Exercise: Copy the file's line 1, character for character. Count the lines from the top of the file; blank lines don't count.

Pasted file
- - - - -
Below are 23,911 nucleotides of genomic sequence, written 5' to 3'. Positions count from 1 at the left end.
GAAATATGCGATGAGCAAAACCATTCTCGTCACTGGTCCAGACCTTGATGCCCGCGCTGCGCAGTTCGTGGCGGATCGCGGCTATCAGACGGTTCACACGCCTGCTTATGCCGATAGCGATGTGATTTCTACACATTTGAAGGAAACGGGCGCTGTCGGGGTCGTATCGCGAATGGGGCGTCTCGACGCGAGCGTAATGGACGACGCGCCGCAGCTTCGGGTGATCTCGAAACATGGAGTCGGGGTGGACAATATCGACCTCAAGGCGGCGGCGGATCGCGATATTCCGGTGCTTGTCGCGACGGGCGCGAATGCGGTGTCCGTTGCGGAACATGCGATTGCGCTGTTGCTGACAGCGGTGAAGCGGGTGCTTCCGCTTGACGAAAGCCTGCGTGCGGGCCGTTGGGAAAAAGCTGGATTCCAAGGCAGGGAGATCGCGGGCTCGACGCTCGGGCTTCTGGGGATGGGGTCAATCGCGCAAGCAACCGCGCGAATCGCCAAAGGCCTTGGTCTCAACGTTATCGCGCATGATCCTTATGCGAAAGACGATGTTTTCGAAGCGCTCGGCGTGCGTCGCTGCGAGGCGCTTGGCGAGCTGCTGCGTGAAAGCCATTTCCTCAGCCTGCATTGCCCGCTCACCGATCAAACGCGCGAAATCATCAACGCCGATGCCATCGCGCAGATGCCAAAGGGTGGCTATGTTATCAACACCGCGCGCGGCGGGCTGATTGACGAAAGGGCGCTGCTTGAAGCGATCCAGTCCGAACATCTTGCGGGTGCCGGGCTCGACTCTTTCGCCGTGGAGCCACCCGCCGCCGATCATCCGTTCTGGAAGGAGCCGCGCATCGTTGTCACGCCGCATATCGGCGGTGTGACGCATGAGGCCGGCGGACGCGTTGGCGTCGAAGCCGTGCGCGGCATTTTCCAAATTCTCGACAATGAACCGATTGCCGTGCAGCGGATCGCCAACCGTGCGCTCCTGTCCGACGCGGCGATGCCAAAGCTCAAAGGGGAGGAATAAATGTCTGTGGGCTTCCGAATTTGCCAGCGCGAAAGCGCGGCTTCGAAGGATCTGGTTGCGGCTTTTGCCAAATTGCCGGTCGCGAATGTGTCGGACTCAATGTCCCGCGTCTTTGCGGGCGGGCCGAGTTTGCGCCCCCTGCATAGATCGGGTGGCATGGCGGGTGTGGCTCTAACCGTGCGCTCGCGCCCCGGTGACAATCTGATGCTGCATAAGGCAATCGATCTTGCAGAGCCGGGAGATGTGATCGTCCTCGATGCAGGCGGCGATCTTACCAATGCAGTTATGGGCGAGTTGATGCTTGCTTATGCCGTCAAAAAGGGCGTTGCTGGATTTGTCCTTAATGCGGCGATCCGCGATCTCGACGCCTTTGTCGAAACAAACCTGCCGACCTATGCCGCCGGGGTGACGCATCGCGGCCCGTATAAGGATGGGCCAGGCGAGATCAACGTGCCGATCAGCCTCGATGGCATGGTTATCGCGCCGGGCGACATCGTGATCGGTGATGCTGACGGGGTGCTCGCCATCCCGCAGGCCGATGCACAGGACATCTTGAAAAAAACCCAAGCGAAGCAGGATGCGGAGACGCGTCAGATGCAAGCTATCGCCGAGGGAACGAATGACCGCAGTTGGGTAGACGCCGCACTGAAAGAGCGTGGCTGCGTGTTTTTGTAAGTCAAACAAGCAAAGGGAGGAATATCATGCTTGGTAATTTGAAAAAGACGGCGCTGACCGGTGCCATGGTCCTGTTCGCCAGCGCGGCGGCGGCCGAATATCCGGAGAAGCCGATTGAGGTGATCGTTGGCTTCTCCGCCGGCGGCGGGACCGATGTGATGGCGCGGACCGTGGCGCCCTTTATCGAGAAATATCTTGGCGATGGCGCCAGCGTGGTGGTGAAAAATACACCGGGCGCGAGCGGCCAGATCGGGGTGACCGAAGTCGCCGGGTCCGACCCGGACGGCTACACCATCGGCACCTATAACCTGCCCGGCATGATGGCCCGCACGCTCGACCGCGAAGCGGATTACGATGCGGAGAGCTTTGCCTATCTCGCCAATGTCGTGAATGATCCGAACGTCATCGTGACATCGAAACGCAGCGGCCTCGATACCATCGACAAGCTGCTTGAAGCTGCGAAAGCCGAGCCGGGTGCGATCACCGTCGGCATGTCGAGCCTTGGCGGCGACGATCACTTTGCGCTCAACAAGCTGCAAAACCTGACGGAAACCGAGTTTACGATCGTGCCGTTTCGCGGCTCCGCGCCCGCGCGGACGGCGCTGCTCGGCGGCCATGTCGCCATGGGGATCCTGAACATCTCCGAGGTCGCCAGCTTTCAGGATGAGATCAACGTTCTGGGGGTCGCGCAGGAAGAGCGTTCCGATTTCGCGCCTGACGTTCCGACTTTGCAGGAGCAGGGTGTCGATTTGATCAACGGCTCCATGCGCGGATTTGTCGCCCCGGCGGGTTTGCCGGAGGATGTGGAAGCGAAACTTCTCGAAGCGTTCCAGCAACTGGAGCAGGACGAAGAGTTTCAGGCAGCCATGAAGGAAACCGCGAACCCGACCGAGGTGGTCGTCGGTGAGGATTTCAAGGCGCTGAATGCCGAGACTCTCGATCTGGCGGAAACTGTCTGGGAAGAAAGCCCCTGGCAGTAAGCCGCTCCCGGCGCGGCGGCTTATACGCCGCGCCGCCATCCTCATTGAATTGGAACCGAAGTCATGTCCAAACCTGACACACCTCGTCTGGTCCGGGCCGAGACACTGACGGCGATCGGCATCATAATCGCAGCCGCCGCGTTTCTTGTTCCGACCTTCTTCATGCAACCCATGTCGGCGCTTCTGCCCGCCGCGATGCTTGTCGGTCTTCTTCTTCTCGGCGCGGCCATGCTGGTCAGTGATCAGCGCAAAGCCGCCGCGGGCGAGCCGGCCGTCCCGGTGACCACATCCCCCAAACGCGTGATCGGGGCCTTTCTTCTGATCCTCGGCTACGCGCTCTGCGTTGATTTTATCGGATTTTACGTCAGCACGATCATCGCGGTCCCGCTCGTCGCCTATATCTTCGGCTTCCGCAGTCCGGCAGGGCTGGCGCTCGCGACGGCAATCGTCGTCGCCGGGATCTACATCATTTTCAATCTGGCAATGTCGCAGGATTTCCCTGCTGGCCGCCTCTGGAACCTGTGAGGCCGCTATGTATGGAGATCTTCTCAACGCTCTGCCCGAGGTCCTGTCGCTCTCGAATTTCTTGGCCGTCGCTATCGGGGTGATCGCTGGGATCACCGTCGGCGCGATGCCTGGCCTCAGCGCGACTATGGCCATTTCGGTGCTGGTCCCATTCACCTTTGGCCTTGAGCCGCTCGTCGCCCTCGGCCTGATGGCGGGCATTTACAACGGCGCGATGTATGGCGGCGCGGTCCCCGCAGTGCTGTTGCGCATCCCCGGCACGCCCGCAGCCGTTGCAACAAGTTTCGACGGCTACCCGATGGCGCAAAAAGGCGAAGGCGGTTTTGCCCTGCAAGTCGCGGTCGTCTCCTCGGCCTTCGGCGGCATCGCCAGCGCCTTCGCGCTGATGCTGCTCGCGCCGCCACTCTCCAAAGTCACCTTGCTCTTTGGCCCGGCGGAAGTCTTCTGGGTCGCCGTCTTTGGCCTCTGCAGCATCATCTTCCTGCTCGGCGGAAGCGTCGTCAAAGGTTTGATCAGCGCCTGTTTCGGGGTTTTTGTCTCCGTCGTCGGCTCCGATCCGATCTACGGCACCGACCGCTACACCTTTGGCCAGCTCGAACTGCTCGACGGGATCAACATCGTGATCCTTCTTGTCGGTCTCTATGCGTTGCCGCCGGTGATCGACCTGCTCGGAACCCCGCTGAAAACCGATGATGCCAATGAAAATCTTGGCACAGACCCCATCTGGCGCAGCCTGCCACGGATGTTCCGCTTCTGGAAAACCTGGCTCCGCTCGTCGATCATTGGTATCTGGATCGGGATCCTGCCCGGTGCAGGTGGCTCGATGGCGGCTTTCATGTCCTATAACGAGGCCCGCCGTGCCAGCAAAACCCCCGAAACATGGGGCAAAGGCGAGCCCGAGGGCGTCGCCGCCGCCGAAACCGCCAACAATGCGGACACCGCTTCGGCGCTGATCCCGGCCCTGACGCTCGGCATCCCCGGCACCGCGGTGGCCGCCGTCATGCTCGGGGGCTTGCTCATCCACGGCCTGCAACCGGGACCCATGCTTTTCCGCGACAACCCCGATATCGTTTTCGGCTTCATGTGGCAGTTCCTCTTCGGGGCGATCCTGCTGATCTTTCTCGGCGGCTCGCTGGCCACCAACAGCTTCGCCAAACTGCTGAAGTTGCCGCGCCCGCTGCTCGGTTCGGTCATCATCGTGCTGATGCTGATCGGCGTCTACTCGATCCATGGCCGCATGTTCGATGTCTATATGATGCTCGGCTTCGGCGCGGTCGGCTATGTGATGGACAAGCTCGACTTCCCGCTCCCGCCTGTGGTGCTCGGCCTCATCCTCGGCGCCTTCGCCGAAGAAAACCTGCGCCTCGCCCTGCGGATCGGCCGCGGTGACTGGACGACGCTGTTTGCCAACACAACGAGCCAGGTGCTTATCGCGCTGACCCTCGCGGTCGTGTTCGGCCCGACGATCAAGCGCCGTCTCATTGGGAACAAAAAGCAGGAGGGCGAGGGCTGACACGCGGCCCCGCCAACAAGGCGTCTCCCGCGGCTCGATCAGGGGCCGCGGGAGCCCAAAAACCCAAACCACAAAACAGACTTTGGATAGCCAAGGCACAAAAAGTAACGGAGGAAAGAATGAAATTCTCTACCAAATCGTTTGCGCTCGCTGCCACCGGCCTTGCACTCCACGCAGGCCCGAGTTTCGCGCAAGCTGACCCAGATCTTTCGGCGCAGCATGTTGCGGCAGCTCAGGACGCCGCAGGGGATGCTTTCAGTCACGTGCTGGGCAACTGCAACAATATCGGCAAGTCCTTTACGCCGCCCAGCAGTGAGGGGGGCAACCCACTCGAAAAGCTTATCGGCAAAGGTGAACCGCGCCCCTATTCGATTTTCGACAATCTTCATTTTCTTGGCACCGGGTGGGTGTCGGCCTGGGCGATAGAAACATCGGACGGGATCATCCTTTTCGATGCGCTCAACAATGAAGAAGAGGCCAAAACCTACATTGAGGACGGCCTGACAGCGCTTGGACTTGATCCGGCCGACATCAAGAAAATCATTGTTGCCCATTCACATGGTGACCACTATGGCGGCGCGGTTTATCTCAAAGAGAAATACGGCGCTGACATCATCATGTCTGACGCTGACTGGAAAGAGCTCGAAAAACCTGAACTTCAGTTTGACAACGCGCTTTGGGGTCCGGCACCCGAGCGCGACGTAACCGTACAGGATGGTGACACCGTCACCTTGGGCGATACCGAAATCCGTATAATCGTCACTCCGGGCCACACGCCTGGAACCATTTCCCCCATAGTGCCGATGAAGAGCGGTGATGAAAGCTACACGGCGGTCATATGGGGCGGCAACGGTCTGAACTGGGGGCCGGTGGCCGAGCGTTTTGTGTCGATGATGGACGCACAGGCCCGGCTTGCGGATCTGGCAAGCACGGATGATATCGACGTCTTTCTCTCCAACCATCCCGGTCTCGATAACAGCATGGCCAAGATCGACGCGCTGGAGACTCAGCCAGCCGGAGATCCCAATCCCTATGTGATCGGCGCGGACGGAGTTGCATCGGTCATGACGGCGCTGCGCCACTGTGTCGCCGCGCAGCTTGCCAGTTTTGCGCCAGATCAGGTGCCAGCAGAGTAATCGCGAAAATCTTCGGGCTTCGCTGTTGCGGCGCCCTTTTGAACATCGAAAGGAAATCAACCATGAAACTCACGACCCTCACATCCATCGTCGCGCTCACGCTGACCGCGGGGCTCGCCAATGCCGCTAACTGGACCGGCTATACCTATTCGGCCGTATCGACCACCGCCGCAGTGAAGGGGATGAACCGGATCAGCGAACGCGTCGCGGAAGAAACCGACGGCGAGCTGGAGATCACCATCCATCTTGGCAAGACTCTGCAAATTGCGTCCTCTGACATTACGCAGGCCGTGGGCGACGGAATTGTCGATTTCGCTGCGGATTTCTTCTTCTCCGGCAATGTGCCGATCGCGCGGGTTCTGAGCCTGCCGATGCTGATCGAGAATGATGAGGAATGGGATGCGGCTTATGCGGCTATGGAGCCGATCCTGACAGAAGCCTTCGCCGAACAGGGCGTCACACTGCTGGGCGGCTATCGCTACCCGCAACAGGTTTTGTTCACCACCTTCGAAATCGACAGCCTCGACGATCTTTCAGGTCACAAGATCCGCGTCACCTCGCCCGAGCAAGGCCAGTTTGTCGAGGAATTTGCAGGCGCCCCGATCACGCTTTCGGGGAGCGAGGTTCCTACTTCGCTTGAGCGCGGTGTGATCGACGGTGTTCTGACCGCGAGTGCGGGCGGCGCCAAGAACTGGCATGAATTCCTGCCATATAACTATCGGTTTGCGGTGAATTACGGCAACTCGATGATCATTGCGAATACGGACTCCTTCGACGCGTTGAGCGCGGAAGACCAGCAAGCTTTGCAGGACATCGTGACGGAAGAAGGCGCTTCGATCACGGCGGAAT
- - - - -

Below are 23,911 nucleotides of genomic sequence, written 5' to 3'. Positions count from 1 at the left end.